Theatre impresario Cameron Mackintosh has reportedly told the Daily Telegraph newspaper in an interview that although he is "sorry"some musicians will loss their jobs when the West End production of 'Phantom of the Opera' returns in July, he also believes producers should not hold jobs for actors and musicians "ad infinitum".
It has been reported that that the show will use a reduced orchestration of 14 musicians when it resumes performances — an almost 50 percent reduction in the 27-member pit orchestra used prior its temporary closure due to Covid-19.
Just as thrilling
And whilst following the news a joint statement from Cameron Mackintosh Ltd and the Really Useful Group it was revealed that the new West End production of Phantom would be "using the acclaimed orchestration for 14 musicians that was created for the international productions of the show", and that "...the orchestrations are just as thrilling and rich as the original but would not have been possible with the technology available in 1986", the announcement was met with widespread criticism.
That appears to be set to continue after it was reported by Daily Telegraph Theatre Critic Dominic Cavendish that Cameron Mackintosh said that he had endured "â€¦a terrible year trying to keep on as many people as I can, but our job is to try to put a show on that can run and be brilliant."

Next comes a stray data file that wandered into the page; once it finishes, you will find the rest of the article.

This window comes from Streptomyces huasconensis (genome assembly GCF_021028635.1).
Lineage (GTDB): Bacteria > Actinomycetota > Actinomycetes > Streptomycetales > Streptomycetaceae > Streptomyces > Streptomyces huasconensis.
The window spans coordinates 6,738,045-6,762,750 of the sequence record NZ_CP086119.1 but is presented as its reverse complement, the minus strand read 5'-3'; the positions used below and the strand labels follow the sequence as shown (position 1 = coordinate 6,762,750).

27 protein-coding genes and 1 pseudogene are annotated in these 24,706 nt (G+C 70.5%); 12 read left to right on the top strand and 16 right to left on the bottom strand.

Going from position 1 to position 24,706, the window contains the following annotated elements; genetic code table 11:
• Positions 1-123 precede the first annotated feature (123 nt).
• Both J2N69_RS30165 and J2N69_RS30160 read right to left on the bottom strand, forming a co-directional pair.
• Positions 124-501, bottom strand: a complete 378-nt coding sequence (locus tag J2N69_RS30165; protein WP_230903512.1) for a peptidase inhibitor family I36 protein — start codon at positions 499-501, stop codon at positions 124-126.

Not the Civil Service
However, in defending the decision, he reportedly added: "Am I sorry? I'm sorry they're upset, but I do find it odd why musicians would want to keep doing the same thing year after year.
I believe we should not be holding jobs for actors or musicians ad infinitum. This is not the Civil Service, we're creating art."
When asked if he and Andrew Lloyd Weber were in danger of ruining what made Phantom of the Opera such as success in combining a "thrilling sound matching the palatial visual granduer", it was reported that he had "spent 50 years delivering the highest quality musicals this country has seen and I'm not about to stop now."
I believe we should not be holding jobs for actors or musicians ad infinitum. This is not the Civil Service, we're creating artCameron Mackintosh
Andrew Lloyd Weber meanwhile reportedly conceded that some for the music will now be played on a keyboard, although he added: "Today's technology enables excellent replication of sounds, especially woodwind and brass".
The show is estimated to have made over $6 billion since it was first launched in 1986 with the London production at the 1,200 seat Her Majesty's Theatre, the second longest running West End show.
It celebrated its 10,000th performance in 2010.